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Friday, March 22 , 2019, 10:53 pm | Fair 56º

 
 
 
 

David Harsanyi: Paul Krugman’s Third World Fantasy

In reality, public employee unions aren't revolting against corporations or other villains

According to Nobel laureate and raconteur Paul Krugman, Gov. Scott Walker and “his backers” are attempting to “make Wisconsin — and, eventually, America — less of a functioning democracy and more of a Third World-style oligarchy.”

Now, it’s common knowledge that throwing around loaded words such as “socialism” is both uncivil and obtuse, so it’s comforting to know we can still refer to people as “Third World-style oligarchs.” And boy, that kind of banana republic doesn’t seem very appealing.

Democracy, naturally, can only be saved by public-sector unions, which attain their political power and taxpayer-funded benefits by “negotiating” with politicians elected with the help of unions who use, well, taxpayer dollars. And you know, that doesn’t sound like an oligarchy at all.

Though Walker — who won office using obnoxious Third World oligarchic tactics, e.g., getting more votes than the other candidate — is a cancer in the heart of democracy, union-funded Democrats evading their constitutional obligation to cast votes are only protecting the integrity of representative government by completely avoiding democracy.

You’re getting it now, right?

In this world, when you tax a citizen a bit less to try to generate economic growth, you are not taking less from the taxpayer, but “stealing” from a third party who, at some point in his life, was told he had an indelible right to your wallet, no matter the cost. And if you don’t hand it over? Well, even though Wisconsin is home to some of the nation’s highest taxes and even though the Milwaukee Journal Sentinel reported that tax cuts are “not even in effect yet, so they cannot be part of the current problem,” you can’t stop unionists from blaming “giveaways” to the rich.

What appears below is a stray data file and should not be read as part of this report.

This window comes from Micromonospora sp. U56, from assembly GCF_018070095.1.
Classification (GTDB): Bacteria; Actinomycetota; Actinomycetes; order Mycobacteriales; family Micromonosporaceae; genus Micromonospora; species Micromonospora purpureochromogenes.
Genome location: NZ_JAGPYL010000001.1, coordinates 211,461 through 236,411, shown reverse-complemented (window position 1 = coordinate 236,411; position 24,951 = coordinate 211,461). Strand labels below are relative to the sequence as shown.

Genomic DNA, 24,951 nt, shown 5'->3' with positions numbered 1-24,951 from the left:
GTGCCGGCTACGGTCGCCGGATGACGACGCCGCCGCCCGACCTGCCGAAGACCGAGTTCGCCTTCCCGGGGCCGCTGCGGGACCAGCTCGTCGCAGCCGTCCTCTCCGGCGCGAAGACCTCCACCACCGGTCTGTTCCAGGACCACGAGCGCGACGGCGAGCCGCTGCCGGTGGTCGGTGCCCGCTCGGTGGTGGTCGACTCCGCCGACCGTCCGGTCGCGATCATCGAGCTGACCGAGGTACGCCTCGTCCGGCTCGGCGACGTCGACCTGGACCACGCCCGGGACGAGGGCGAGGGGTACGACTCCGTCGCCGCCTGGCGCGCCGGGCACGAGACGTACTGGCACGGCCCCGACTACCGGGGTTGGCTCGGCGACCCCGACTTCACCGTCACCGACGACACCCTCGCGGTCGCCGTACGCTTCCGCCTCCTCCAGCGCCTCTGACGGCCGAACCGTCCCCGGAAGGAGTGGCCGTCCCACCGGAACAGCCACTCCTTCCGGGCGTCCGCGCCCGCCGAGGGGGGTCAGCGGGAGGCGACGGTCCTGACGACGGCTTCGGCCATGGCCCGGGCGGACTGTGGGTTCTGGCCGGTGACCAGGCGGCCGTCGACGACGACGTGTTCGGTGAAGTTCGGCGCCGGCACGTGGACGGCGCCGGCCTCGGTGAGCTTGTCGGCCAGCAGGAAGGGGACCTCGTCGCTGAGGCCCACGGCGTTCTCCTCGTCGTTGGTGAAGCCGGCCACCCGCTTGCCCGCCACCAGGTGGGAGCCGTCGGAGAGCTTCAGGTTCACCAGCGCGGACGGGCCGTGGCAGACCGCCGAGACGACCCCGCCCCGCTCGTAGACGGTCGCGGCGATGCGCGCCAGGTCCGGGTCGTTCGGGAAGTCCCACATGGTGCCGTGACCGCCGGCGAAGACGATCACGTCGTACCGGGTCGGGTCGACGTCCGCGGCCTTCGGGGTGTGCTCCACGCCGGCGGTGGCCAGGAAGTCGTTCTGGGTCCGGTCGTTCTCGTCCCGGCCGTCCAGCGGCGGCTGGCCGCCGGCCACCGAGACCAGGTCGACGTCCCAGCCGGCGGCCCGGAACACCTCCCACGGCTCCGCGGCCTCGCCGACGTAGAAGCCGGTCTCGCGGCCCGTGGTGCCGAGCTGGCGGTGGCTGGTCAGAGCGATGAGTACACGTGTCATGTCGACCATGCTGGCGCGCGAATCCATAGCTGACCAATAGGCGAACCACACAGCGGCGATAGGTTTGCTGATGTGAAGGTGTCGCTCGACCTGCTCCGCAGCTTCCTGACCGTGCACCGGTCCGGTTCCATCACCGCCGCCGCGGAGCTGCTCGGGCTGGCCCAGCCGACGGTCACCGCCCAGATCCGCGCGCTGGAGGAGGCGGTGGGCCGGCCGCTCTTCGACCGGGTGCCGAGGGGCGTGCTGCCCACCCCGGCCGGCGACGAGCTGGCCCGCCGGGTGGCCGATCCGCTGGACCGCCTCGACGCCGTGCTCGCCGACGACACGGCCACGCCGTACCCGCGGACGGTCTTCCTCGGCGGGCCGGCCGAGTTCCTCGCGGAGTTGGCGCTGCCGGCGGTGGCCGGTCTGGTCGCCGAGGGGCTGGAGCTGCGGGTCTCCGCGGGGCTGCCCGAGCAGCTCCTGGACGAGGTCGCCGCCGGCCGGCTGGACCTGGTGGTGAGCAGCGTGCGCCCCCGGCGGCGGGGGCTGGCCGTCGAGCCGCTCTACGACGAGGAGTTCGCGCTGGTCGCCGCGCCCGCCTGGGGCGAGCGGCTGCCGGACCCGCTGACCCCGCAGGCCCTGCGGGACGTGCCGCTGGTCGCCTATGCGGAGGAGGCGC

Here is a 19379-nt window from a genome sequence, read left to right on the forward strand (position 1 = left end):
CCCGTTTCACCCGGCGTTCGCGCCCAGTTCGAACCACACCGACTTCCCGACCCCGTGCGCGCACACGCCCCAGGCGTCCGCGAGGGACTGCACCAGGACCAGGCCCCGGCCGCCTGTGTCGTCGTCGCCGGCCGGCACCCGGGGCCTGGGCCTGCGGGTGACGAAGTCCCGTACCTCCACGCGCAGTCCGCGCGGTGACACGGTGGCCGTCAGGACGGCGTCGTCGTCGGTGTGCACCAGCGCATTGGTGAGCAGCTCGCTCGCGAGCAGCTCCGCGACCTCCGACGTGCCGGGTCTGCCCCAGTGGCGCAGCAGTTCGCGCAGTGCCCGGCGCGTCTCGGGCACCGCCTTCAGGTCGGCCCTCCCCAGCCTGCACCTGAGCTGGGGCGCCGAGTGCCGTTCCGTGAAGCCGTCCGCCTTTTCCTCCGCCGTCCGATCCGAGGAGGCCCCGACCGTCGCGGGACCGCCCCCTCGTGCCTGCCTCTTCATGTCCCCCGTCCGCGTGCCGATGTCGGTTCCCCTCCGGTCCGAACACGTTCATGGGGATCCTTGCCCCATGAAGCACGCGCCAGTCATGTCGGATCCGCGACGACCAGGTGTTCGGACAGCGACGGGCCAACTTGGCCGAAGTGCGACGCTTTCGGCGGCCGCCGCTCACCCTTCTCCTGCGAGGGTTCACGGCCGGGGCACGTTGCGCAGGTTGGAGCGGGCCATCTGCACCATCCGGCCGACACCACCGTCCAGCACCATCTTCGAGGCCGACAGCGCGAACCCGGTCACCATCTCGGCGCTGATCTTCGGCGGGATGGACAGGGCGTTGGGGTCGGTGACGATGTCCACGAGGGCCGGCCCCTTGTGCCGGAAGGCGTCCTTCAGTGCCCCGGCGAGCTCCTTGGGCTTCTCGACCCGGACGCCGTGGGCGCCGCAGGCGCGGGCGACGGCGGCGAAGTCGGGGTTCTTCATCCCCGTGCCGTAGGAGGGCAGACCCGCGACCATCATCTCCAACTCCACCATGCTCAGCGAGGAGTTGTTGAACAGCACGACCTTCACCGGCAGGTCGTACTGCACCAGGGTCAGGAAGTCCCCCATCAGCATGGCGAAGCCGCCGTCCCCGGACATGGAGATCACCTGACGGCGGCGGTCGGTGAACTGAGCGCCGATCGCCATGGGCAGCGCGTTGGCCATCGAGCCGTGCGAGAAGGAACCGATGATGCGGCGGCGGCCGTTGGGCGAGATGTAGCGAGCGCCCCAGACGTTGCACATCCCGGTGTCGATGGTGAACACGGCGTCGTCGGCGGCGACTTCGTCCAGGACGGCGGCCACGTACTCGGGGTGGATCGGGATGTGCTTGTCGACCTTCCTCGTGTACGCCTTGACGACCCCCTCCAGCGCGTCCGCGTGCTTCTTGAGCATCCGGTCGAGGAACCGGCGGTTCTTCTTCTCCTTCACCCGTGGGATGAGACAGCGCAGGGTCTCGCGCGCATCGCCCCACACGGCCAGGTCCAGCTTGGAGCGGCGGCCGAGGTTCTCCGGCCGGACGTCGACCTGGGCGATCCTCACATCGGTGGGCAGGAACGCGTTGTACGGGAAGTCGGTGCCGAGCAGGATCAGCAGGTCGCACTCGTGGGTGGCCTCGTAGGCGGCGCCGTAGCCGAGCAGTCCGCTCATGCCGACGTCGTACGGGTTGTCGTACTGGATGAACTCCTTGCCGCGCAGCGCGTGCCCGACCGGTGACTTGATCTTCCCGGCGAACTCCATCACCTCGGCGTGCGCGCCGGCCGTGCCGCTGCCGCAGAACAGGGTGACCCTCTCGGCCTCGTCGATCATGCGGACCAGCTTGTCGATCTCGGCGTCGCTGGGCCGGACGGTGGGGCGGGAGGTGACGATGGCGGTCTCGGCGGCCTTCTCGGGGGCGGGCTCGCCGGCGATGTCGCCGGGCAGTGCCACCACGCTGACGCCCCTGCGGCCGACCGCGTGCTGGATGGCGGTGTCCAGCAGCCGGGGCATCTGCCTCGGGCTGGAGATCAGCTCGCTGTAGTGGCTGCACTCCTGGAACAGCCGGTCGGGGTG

And isn’t it always the rich?

Surely by now you’ve heard of the Koch brothers (pronounced “Eichmanns”), billionaire businessmen who spend their own money championing free market ideals and capitalism. Plutocrats!

The libertarian Kochs are super-rich and gave less than $2 million to Republicans in the most recent election cycle, which mathematically speaking amounts to nothing. In fact, Timothy Carney of The Washington Examiner dispatched Krugman’s claim that unions are a “counterweight to the political power of big money” by pointing out that every one of the top 10 “industries contributing to the 2010 elections gave more money to Democrats.”

If some public union rollbacks are a harbinger of the rebirth of the robber barons, why is it that the Service Employees International Union’s boss — who represents a sliver of the American work force — has been the most frequent guest at the White House after he handed President Barack Obama $28 million and used tens of millions more to campaign for him and his policies?

Is it a sign of pending Third World oligarchy that the president, in turn, uses that money to fund Organizing for America and deploys its activists to agitate for unions in Wisconsin?

Is it impending oligarchy when the president employs the coercive power of government to stick taxpayers (and GM stakeholders) with the bill for a Detroit union bailout or appoints a rigid union booster to the National Labor Relations Board without so much as a U.S. Senate hearing to allow “democracy” to have its say in the matter?

It should not surprise you that in Wisconsin, as is the case elsewhere, it is the oligarchs who support policies that offer parents and children more educational choices, while democracy lovers call in sick and shut down the entire government-run monopoly that offers them none.

Because, despite the chilling fairy tales of Krugman and others, public employee unions aren’t revolting against corporations, power brokers, Kochs or any other villains. Right or wrong, public employee unions can only revolt against the public.

David Harsanyi is a columnist at The Denver Post. Click here for more information, or click here to contact him. Follow him on Twitter: @davidharsanyi.

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